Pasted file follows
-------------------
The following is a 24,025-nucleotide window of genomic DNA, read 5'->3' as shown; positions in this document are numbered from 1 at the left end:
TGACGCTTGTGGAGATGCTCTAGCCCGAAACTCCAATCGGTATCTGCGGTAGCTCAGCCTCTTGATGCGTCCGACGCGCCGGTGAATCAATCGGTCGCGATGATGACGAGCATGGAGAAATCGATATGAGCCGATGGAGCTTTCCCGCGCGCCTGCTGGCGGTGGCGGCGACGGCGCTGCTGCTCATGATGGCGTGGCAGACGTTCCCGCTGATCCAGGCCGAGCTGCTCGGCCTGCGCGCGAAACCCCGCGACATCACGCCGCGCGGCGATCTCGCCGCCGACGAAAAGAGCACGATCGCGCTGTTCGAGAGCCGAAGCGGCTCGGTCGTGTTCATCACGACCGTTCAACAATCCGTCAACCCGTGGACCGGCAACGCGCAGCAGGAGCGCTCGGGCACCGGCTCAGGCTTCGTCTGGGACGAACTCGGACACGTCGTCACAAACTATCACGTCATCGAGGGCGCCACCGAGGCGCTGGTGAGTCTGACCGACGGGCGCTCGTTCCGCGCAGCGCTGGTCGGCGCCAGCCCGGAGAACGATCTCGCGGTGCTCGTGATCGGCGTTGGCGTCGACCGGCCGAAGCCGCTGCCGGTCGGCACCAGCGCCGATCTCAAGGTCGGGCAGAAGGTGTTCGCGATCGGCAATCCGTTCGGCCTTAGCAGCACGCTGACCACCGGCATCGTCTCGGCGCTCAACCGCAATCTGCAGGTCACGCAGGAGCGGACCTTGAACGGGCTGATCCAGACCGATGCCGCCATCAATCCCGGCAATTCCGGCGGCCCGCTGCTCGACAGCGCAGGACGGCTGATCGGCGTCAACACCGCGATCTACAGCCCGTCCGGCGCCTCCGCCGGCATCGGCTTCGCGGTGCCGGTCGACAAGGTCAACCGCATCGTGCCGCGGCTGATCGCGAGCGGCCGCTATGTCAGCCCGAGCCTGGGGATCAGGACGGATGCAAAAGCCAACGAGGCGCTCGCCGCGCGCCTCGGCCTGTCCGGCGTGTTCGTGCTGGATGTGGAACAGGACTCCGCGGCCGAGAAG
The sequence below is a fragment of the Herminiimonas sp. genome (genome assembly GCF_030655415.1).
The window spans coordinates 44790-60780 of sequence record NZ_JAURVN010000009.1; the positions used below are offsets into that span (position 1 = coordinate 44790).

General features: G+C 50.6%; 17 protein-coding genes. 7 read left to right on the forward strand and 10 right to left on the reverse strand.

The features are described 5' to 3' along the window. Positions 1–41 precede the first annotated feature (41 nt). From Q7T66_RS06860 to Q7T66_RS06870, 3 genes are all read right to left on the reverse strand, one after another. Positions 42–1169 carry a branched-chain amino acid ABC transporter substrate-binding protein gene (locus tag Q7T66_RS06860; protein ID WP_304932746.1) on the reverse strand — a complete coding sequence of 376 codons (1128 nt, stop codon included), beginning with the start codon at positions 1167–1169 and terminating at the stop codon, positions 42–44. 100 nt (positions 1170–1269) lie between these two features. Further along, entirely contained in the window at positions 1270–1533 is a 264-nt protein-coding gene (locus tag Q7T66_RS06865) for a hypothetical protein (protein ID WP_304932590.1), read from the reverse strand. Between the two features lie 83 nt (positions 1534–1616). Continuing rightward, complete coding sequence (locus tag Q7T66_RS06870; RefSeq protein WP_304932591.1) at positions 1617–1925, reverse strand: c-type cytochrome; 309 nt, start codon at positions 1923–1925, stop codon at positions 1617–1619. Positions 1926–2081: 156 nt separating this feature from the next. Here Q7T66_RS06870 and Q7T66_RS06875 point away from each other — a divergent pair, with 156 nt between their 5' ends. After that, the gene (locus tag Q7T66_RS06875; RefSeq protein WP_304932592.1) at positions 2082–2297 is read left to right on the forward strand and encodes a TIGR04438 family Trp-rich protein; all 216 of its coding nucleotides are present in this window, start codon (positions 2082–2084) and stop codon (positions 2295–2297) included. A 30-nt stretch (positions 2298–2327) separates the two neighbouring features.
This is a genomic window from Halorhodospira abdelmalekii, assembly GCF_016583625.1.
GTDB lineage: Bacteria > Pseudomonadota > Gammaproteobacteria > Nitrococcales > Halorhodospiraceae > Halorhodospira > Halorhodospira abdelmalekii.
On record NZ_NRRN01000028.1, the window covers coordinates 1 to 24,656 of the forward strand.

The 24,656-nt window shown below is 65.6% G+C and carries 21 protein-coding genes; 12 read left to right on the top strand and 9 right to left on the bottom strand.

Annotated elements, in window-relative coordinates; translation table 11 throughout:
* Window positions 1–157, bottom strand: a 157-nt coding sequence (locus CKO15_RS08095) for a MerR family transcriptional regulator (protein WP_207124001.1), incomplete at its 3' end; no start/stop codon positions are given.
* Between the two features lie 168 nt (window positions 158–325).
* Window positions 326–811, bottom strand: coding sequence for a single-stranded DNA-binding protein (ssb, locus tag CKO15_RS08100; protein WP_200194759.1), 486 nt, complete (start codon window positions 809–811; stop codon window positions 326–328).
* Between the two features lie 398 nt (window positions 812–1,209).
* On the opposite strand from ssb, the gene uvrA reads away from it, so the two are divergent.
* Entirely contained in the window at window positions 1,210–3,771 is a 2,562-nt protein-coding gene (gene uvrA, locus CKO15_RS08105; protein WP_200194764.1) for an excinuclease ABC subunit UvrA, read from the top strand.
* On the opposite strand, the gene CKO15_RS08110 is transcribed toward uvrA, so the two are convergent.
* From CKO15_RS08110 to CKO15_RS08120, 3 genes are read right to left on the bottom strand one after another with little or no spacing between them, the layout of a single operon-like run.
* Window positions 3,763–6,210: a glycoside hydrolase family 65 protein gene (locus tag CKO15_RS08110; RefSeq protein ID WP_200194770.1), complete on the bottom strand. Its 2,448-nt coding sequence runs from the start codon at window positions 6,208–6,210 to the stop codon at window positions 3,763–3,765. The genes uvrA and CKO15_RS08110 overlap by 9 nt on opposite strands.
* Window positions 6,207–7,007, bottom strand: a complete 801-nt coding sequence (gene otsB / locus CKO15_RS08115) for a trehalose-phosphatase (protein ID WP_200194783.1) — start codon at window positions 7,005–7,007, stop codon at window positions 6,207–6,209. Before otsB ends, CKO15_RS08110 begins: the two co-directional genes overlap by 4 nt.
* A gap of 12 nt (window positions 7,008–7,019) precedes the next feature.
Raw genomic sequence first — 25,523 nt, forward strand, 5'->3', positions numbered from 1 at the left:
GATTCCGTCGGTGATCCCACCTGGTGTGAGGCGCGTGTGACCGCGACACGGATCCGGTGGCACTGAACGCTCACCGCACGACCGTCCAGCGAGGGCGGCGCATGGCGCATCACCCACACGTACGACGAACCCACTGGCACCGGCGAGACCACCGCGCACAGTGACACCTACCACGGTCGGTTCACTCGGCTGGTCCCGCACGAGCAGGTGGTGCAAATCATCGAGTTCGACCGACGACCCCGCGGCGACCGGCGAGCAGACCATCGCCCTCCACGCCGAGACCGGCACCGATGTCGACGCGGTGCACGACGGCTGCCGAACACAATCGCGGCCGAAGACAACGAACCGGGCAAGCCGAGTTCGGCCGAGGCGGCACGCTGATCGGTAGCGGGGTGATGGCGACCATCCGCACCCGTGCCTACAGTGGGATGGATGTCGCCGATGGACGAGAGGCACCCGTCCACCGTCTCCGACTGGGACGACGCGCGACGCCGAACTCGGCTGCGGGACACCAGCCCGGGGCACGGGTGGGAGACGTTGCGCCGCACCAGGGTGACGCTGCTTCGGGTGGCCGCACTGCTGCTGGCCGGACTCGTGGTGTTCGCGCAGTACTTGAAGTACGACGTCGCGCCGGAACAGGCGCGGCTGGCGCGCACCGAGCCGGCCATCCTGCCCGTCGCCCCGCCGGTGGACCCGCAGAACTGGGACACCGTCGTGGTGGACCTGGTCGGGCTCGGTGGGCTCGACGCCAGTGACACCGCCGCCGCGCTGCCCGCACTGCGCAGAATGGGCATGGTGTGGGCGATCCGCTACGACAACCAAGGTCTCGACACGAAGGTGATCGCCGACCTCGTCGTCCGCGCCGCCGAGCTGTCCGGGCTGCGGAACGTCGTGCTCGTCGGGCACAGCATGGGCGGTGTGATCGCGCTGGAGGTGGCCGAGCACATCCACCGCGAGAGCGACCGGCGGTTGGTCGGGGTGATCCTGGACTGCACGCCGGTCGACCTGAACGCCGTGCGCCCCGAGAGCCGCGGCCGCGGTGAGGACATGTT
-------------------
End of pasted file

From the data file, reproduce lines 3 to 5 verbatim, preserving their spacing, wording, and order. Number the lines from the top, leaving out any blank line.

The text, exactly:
The sequence below is a fragment of the Herminiimonas sp. genome (genome assembly GCF_030655415.1).
The window spans coordinates 44790-60780 of sequence record NZ_JAURVN010000009.1; the positions used below are offsets into that span (position 1 = coordinate 44790).

General features: G+C 50.6%; 17 protein-coding genes. 7 read left to right on the forward strand and 10 right to left on the reverse strand.